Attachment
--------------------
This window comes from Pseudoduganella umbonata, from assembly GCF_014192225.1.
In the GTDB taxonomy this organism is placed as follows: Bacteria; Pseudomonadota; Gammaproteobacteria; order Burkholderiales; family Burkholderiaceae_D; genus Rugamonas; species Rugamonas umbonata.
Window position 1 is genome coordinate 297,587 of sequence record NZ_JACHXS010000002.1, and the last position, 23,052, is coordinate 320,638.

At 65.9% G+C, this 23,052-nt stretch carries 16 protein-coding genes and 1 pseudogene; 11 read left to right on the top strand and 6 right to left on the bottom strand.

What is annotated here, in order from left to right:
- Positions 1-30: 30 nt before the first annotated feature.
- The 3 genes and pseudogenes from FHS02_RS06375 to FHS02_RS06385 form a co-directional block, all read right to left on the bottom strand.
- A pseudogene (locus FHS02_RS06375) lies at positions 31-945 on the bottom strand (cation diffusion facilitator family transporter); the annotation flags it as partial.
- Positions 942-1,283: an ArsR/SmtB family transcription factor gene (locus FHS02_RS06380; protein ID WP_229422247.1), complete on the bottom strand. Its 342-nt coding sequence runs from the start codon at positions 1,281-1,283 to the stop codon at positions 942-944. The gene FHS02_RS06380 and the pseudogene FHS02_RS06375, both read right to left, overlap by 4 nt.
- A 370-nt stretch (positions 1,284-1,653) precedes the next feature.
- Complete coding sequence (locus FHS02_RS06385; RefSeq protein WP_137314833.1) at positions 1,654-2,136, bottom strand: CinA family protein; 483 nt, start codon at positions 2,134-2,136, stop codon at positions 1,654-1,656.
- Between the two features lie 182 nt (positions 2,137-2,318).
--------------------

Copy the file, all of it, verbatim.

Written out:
This window comes from Pseudoduganella umbonata, from assembly GCF_014192225.1.
In the GTDB taxonomy this organism is placed as follows: Bacteria; Pseudomonadota; Gammaproteobacteria; order Burkholderiales; family Burkholderiaceae_D; genus Rugamonas; species Rugamonas umbonata.
Window position 1 is genome coordinate 297,587 of sequence record NZ_JACHXS010000002.1, and the last position, 23,052, is coordinate 320,638.

At 65.9% G+C, this 23,052-nt stretch carries 16 protein-coding genes and 1 pseudogene; 11 read left to right on the top strand and 6 right to left on the bottom strand.

What is annotated here, in order from left to right:
- Positions 1-30: 30 nt before the first annotated feature.
- The 3 genes and pseudogenes from FHS02_RS06375 to FHS02_RS06385 form a co-directional block, all read right to left on the bottom strand.
- A pseudogene (locus FHS02_RS06375) lies at positions 31-945 on the bottom strand (cation diffusion facilitator family transporter); the annotation flags it as partial.
- Positions 942-1,283: an ArsR/SmtB family transcription factor gene (locus FHS02_RS06380; protein ID WP_229422247.1), complete on the bottom strand. Its 342-nt coding sequence runs from the start codon at positions 1,281-1,283 to the stop codon at positions 942-944. The gene FHS02_RS06380 and the pseudogene FHS02_RS06375, both read right to left, overlap by 4 nt.
- A 370-nt stretch (positions 1,284-1,653) precedes the next feature.
- Complete coding sequence (locus FHS02_RS06385; RefSeq protein WP_137314833.1) at positions 1,654-2,136, bottom strand: CinA family protein; 483 nt, start codon at positions 2,134-2,136, stop codon at positions 1,654-1,656.
- Between the two features lie 182 nt (positions 2,137-2,318).